I earn my living identifying safes and suggesting cash limits for risk advisors and insurance surveyors in the UK. I'm am pleased to comment on safes manufactured in the UK or Mainland Europe but I am unable to accept questions regarding safes made in the USA or elsewhere.
I have been in the UK safe industry for 40 years and have one of the largest archive databases of old safe literature and serial numbers in the country. I started with Chubb in 1960 and became Assistant Manager of their Bank Security Division before moving on to become the Insurance Liaison Manager with the John Tann Group. I became Sales & Marketing Director for Guardian Safes Limited before semi-retiring. I am a Fellow of the Security Institute and ex-Chairman of Eurosafe UK, a trade body representing the interests of UK safe makers and distributors. I now work as a part time consultant.
I am an advisor to the Safe Committee of the Association of Insurance Surveyors, a Fellow of the Security Institute and founding Chairman of Eurosafe UK.
I have had literally scores of articles published in various security trade publications. So far this year I have had 24 features published in various journals including Keyways, Professional Security, Pawnbroker and Safe India. I have published one book, Peckham Boy, the life and times of the world's greatest safe cracker.
No relevant educational credentials.
In 1997 I was awarded the annual shield by the Association of Insurance Surveyors for "..outstanding services to crime prevention"
I have represented or been an agent for the John Tann Group (Stratford, Ratner, Dreadnought and Tann safes); Churchill Safes, Chubb Safe Co Ltd, SLS Safes, SMP Safes, Dudley Safes and several others
I have always been attracted by the 'cops and robbers' aspect of safes. The industry abounds with stories and anecdotes and after more than 40 years I still find safes fascinating.
I receive scores of requests for safe identification and assessment every month but just when I think I have got it all nailed down, along comes and enquiry that teaches me that there's still more to learn.
I believe the vast majority of modern, low grade safes can be opened in a matter of minutes using very little skill or specialist knowledge.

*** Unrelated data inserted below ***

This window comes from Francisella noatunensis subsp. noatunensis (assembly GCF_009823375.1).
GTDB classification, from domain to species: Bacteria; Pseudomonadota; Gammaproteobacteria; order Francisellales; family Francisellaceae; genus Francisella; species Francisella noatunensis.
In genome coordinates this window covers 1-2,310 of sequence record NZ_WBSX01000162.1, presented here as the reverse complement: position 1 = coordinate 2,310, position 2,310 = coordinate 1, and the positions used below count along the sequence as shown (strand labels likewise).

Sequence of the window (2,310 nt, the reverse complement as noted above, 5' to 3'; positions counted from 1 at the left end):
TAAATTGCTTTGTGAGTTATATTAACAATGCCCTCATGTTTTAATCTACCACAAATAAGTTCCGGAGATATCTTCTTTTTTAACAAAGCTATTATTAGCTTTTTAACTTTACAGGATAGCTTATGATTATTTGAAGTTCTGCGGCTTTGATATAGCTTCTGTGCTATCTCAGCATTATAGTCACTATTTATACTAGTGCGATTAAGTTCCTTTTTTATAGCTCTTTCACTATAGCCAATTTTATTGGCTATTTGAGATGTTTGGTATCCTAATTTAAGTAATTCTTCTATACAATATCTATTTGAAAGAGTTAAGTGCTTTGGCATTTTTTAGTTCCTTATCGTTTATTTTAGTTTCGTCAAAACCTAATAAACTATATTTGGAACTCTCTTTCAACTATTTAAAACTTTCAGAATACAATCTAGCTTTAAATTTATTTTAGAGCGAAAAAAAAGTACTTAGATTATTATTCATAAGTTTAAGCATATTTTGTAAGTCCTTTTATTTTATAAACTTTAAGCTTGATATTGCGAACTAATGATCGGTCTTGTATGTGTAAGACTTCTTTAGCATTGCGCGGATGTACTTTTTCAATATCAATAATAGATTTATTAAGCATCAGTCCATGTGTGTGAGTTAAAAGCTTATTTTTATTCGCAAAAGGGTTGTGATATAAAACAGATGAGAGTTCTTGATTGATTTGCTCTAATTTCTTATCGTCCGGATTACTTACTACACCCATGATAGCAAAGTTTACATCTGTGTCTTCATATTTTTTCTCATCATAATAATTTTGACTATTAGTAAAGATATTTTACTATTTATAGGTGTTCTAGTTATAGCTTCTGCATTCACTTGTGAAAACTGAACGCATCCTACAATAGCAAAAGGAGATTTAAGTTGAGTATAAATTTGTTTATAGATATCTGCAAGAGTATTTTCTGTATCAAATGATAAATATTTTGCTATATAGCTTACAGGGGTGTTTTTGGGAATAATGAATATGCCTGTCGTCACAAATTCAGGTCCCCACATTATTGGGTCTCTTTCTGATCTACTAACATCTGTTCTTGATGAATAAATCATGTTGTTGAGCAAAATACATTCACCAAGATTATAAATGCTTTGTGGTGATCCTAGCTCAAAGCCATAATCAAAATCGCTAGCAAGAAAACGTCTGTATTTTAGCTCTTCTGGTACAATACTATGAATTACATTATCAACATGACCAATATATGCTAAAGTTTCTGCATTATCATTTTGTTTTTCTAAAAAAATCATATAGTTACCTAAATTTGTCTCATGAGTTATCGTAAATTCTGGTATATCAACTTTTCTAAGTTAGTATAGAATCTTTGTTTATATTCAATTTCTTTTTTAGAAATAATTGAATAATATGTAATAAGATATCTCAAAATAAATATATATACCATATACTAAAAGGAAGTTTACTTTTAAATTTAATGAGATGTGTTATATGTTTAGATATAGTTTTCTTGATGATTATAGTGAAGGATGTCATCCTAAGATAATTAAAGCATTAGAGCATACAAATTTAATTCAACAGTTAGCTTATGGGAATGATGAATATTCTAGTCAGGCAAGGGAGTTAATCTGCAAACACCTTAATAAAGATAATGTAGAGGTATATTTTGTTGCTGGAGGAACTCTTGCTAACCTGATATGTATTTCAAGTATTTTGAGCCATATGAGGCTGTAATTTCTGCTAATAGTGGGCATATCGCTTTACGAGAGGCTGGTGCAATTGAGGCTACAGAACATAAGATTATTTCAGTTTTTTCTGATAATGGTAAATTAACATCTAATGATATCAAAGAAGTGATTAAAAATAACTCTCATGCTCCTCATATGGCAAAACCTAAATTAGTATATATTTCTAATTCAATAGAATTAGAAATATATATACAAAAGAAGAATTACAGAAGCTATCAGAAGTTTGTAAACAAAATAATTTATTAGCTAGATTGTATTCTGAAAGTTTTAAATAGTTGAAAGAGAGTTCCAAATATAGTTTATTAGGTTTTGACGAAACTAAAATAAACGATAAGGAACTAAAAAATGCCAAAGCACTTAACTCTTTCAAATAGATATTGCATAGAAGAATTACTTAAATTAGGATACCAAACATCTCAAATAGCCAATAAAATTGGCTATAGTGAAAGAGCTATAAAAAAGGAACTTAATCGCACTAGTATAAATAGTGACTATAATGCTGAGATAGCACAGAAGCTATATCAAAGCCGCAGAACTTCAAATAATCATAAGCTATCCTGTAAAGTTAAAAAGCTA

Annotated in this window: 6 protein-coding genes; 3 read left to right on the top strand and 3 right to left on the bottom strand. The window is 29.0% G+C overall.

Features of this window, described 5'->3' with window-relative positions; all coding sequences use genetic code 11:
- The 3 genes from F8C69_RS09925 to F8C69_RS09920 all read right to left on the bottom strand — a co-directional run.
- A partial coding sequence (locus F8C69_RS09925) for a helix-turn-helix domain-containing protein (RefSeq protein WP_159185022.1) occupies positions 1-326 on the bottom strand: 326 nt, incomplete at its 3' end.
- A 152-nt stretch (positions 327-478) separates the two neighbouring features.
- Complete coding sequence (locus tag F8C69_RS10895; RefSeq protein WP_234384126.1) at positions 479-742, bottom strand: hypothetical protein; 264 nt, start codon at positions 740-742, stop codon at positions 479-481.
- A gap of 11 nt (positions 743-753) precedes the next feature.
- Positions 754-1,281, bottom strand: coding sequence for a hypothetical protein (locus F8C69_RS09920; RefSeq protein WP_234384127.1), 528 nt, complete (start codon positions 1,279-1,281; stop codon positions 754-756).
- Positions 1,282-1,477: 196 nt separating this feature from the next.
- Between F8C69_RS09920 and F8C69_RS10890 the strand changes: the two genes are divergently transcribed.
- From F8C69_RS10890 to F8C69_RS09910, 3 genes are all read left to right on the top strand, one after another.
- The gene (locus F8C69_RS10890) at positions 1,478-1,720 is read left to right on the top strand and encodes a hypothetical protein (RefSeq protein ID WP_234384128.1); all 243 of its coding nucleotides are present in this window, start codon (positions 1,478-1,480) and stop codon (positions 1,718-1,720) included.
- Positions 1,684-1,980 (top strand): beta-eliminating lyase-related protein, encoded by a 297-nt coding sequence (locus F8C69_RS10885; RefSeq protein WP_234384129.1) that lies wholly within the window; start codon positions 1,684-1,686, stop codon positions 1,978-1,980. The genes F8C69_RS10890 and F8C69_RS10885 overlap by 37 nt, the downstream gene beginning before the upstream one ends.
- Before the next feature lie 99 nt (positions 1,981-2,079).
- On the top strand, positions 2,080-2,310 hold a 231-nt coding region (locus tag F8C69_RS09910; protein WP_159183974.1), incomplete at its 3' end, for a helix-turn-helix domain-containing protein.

|Ellie||03/20/17||10||10||10||Speedy, incredibly detailed response. Couldn't have asked .....|
|Lou-Lou||03/20/17||10||10||10||Thank-you Mike great advice again!|
|Lou-Lou||03/20/17||10||10||10||Abasolutely amazing! I did't know this service .....|
|Herve||03/20/17||10||10||10||Thanks for a quick and precise response .....|
|christian||11/23/16||10||10||10||Thank you :) That is fascinating and .....|
Hello Elie, Thank you for your question and the pictures of your Milner's safe. In their day, Milner's was one of the world's leading safe makers. The construction of this particular safe is called
Hello Herve, Milner, in its day, was the world's largest safe maker so the round Milner's safe plate is one of the most common to be found. Really, the best place to find them is on ebay, if you wait
Hello Elif, Thank you for your enquiry. All I can tell you from these pictures is that the Milner dates around 1910 and its construction is described as 4 corner banded. If you can find a serial number
Hello Daniel, Thank you for your enquiry and for sending the pictures of your safe. I'm afraid that restoration of late Victorian safes is no something I can advise on as from a security point of view
Hello Tommy, Thanks for forwarding the pictures. It looks like this is an old Chubb Standard Quality safe made between 1922 to 1926. British insurers would insure the contents for £4,000 cash or £40